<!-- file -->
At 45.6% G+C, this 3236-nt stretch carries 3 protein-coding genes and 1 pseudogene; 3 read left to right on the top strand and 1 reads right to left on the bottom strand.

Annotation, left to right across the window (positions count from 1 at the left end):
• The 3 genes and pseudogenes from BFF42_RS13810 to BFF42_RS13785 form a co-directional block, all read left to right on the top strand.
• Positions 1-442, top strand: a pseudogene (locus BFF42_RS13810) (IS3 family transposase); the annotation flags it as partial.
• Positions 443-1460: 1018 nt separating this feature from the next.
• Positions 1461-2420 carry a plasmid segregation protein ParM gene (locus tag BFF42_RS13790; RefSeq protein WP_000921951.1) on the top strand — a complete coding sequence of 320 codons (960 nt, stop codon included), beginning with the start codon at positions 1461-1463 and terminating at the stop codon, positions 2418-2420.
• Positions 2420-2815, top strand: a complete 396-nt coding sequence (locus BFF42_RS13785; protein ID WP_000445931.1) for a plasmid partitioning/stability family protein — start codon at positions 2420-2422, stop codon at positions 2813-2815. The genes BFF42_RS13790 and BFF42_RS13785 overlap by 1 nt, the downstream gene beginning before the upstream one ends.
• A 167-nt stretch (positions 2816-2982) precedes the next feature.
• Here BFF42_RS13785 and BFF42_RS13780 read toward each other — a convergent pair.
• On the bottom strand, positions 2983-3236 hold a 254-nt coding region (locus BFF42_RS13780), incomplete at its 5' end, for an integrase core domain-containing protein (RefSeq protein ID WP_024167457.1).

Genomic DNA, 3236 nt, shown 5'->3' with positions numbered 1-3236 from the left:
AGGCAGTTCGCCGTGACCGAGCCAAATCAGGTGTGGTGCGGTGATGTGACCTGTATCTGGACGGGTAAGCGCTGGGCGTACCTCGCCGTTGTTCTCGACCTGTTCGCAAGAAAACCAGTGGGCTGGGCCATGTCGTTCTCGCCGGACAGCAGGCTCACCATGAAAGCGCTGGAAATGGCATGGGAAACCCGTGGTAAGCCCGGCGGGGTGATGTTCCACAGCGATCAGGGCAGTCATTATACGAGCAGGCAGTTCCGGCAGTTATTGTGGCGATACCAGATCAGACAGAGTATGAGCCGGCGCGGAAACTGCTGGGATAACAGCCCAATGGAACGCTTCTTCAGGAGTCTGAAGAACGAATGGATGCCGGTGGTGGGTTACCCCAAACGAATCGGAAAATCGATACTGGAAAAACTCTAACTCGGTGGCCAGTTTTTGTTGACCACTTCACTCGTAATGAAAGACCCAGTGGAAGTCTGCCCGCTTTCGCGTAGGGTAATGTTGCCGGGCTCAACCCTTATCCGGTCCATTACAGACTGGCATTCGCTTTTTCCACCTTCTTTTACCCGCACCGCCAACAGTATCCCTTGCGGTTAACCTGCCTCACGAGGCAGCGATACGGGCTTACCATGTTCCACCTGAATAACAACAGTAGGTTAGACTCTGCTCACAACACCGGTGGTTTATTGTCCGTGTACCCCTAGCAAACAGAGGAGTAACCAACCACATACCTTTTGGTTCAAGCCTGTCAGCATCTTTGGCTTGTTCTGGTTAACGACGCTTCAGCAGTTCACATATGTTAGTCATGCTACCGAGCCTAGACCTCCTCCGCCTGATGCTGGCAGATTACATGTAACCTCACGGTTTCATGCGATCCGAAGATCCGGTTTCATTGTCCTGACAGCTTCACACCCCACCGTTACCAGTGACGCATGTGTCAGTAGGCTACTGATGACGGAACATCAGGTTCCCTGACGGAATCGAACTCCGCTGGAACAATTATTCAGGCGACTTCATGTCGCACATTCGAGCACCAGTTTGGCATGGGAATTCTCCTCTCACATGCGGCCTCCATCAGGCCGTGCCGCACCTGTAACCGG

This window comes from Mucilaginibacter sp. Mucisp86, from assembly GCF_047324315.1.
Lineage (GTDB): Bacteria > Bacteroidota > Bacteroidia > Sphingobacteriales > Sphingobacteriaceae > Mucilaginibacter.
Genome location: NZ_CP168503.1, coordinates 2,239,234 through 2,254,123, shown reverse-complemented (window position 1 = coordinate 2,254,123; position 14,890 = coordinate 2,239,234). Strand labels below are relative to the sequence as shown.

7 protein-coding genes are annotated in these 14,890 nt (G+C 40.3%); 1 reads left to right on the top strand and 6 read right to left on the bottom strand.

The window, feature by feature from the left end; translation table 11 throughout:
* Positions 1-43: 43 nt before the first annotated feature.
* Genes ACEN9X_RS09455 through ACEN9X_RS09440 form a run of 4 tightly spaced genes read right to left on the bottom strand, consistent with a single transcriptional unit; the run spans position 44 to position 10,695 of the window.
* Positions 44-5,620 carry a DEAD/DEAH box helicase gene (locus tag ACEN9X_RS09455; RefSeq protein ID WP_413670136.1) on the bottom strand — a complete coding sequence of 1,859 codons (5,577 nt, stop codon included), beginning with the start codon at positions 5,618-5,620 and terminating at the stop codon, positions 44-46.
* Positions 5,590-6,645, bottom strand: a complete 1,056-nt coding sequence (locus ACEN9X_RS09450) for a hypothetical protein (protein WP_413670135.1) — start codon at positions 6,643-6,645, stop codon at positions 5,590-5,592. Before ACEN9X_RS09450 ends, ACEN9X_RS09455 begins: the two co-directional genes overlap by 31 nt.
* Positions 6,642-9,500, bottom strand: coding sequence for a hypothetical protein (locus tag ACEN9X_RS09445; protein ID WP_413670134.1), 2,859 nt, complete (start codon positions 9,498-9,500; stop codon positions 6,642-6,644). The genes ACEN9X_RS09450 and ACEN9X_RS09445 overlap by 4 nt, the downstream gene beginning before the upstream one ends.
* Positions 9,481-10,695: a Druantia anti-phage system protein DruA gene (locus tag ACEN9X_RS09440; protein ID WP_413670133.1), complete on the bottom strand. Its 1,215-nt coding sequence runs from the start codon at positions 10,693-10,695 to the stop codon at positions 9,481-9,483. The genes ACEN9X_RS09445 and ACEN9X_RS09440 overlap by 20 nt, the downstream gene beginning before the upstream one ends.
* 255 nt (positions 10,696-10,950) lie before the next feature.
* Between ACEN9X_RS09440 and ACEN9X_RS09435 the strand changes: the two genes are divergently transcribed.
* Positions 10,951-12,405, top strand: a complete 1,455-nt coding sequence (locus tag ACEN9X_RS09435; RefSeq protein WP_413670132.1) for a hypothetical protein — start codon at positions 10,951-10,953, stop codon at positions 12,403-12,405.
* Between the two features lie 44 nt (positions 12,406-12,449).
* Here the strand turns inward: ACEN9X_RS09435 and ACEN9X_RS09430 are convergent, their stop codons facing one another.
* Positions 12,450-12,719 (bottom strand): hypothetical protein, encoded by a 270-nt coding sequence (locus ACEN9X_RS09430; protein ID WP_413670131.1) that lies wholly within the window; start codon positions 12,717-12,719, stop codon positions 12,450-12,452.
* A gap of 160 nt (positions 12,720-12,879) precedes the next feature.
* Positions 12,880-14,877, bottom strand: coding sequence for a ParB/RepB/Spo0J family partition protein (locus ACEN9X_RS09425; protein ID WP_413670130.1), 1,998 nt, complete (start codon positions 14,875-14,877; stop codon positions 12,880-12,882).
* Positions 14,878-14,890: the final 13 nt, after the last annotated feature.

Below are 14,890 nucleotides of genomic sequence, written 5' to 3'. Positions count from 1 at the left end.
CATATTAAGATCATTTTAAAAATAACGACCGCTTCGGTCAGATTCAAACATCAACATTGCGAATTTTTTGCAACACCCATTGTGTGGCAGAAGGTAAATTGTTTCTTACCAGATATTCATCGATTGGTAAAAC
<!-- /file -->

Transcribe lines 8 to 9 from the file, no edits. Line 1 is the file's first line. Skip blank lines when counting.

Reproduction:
• A 167-nt stretch (positions 2816-2982) precedes the next feature.
• Here BFF42_RS13785 and BFF42_RS13780 read toward each other — a convergent pair.